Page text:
The point in God’s summarizing their sinful behaviors and attitudes in verses like I just mentioned is put in contrast to God’s goodness and kind activities towards them. Notice God’s involvements in their lives (despite how they have acted rebelliously):

-10:14-15 – it is God who chooses the Israelites
-6:10-11, 8:7-10 – God is bringing them in to a good land filled with abundant resources
– 7:1-2 – He acted on their behalf
– 10:10-11 – He spared them from what they deserve
-7:6-8 – He chose the Israelites though they were the fewest in number
-4:1, 4:20-22, 4:29-31-He gave them the Promised Land
9:4-6- He did not give them the land because of their righteousness and integrity,
7:7 – there were no attributes about the Israelites meriting their favor
9:7-8, 12. 14, 16, 20,24—the Israelites were rebellious, stubborn, evil, corrupt, and stiff-necked

So, what do we make of this thing called Grace?
It is obvious after reviewing these seven chapters in Deuteronomy that the Israelites were nothing special that would endear God to love them. Their behaviors and attitudes towards God were in contrast to the obedience He required of them.

They were a very ungrateful people who consistently pursued living independently from Him; rejecting the ways God set out for them; by rejecting living in obedience to God’s ways, they were rejecting God, Himself.

Yet, its in the light of understanding how unworthy the Israelites were in their consistent bad behavior that God’s grace shines brightest.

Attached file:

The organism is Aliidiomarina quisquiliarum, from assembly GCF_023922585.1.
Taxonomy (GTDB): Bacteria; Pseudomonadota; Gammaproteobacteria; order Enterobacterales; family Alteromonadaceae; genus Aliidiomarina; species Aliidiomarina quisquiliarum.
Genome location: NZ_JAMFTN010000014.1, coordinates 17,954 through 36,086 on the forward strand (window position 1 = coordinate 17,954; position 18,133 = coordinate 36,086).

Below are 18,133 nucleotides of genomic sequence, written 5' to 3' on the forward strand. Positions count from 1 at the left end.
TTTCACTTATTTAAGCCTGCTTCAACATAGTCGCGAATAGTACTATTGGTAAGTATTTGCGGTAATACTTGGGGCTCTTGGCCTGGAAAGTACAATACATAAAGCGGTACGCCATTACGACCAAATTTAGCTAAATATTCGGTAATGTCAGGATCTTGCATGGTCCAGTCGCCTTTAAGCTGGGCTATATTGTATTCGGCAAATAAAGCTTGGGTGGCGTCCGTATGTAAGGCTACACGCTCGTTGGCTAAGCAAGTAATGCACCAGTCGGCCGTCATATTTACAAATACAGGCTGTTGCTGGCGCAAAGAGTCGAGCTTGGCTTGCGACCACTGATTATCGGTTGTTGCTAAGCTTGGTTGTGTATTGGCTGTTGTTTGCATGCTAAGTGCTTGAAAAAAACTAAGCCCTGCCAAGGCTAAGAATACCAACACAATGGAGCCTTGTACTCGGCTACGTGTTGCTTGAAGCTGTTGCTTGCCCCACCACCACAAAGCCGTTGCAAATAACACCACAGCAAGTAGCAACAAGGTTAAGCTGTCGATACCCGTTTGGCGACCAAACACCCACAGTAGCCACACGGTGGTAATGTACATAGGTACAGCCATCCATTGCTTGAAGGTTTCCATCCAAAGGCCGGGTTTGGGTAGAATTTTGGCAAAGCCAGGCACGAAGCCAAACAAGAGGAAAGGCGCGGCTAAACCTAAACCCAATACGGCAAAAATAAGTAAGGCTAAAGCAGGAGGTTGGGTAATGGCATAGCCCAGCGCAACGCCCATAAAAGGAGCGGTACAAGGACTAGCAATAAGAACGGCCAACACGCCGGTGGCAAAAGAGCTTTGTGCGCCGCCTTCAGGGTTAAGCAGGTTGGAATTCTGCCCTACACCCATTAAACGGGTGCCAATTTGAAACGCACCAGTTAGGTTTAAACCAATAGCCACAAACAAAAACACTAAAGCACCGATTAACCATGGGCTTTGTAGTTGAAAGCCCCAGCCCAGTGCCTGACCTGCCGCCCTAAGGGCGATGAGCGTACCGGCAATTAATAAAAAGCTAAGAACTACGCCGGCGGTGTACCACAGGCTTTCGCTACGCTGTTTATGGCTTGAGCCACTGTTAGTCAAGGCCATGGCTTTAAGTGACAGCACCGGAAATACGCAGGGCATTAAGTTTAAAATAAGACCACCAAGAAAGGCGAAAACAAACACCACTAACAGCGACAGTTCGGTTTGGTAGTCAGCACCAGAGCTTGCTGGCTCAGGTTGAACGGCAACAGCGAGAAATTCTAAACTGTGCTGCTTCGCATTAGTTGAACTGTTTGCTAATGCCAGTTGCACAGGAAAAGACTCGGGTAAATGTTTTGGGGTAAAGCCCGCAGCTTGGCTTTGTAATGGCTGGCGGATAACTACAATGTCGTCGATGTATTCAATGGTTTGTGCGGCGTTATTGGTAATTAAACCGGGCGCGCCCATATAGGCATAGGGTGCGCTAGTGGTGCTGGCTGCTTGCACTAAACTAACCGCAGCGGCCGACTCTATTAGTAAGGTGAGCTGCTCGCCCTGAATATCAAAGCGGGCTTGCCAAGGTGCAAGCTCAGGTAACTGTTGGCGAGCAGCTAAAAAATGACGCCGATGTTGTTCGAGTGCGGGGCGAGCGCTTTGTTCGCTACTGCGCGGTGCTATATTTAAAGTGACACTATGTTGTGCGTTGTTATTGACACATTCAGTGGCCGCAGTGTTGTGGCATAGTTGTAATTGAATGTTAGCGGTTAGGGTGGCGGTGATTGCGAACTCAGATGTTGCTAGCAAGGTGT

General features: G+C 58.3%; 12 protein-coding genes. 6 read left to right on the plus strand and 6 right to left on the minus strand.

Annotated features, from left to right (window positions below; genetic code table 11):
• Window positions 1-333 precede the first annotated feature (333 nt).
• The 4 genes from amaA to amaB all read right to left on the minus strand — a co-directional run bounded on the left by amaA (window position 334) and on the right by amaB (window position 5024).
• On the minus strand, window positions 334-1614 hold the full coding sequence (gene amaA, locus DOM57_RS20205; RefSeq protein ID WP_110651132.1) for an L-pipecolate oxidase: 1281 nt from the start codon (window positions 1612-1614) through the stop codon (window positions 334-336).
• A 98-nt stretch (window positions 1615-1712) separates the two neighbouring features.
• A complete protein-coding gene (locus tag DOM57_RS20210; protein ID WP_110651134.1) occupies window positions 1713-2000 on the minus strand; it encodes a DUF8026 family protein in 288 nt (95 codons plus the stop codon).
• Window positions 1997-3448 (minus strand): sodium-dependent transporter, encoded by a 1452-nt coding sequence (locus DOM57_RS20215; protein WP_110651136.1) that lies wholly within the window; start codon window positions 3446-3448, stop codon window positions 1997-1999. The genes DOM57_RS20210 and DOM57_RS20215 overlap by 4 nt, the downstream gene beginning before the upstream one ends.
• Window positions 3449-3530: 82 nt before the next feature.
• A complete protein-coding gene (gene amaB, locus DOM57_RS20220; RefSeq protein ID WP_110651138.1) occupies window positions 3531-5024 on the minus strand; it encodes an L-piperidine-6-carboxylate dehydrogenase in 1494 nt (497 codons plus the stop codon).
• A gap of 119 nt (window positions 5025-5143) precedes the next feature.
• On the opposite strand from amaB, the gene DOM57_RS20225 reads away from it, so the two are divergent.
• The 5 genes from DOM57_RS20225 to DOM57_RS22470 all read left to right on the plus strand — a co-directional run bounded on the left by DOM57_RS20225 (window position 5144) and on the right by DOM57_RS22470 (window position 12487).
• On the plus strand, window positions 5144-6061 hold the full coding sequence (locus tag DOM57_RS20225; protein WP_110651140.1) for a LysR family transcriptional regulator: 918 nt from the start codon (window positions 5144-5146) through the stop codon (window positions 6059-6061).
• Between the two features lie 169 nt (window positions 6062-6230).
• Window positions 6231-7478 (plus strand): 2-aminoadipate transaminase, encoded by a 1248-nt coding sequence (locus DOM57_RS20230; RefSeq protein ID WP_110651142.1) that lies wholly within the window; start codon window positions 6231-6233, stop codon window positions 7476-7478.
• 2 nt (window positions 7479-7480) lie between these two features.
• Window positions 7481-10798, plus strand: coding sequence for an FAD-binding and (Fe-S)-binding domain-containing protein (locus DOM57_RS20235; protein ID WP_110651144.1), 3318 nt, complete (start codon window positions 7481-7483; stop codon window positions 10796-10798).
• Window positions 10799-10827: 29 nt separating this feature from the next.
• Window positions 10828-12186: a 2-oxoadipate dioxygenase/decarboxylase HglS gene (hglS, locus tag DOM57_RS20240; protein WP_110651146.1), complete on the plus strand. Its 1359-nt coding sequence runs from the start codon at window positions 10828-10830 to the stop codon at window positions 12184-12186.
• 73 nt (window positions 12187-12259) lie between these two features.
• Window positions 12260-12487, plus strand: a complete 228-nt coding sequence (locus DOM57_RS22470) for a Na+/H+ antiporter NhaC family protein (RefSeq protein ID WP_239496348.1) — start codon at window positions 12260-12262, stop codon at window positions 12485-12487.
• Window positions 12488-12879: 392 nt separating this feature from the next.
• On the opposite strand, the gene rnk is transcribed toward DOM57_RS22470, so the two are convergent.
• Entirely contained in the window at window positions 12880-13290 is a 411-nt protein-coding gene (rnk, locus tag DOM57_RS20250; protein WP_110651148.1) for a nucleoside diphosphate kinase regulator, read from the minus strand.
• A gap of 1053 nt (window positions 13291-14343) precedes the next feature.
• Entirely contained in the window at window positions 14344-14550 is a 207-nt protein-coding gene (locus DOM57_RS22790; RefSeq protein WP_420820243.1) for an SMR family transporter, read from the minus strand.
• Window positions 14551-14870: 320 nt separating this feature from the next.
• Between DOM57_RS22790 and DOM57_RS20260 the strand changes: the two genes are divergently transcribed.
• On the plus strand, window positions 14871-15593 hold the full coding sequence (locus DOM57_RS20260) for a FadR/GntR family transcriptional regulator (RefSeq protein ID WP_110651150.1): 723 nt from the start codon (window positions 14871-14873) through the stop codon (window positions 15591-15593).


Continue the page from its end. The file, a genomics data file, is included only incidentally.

True Grace is not demonstrated to those who deserve our kindness (or God’s kindness), but to those who are undeserving.

That is also the attraction and power of the Gospel, God’s supreme act of grace by sending His Son, Jesus Christ to die for the sins of the world—that is, your rebellious and independent ways, and mine.

There was nothing worthy about humanity for God to want to give up His life for us. Yet, even though He saw humanity as stubborn and rebellious (just like the Israelites), God was still willing to demonstrate His love and give His life up for us, so that we could be reconciled to Him.

And just as King David experienced God’s grace in his life, and then was moved to pour out grace on others who also were undeserving, like Mephibosheth, so we too are called to be channels of God’s grace to others. Who is it in your life that doesn’t deserve your kindness, but whom you can give it to anyway?

Jesus gives us today this same command to live in a gracious kind of way. For example, in one place, He says in Matthew 5:41:
“If a soldier demands that you carry his gear for a mile,carry it two miles (NLT). “.
The land of Israel was occupied in New Testament times by Rome. One of the laws at that time had to do with a soldier who could demand that an Israelite carry his supplies one mile. It was legal for him to ask this, but so upsetting to the Israelites to be treated in such a demeaning kind of way.
Yet, how does Jesus treat this issue? He says that when these things happen, they should willingly ask the Roman soldier if they can carry their supplies an additional mile! How shocking would that be to hear?
The principle of Grace is so strong here. Did the Roman soldier deserve this kind gesture. Hardly? Yet, it is in this shocking response of going beyond what is expected that God’s Grace stands out.

And it is by acting in such an unexpected and unlikely kind of way, we can expect that we will get others’ attention. “Why would you act in such a way?” will be a question asked of us many times over. To this question, we are given the opportunity to testify to our Awesome God who is characterized by Amazing Grace.

We can then confidently share with others about this grace because we have experienced it firsthand ourselves.

Be on the lookout today for who you can be gracious!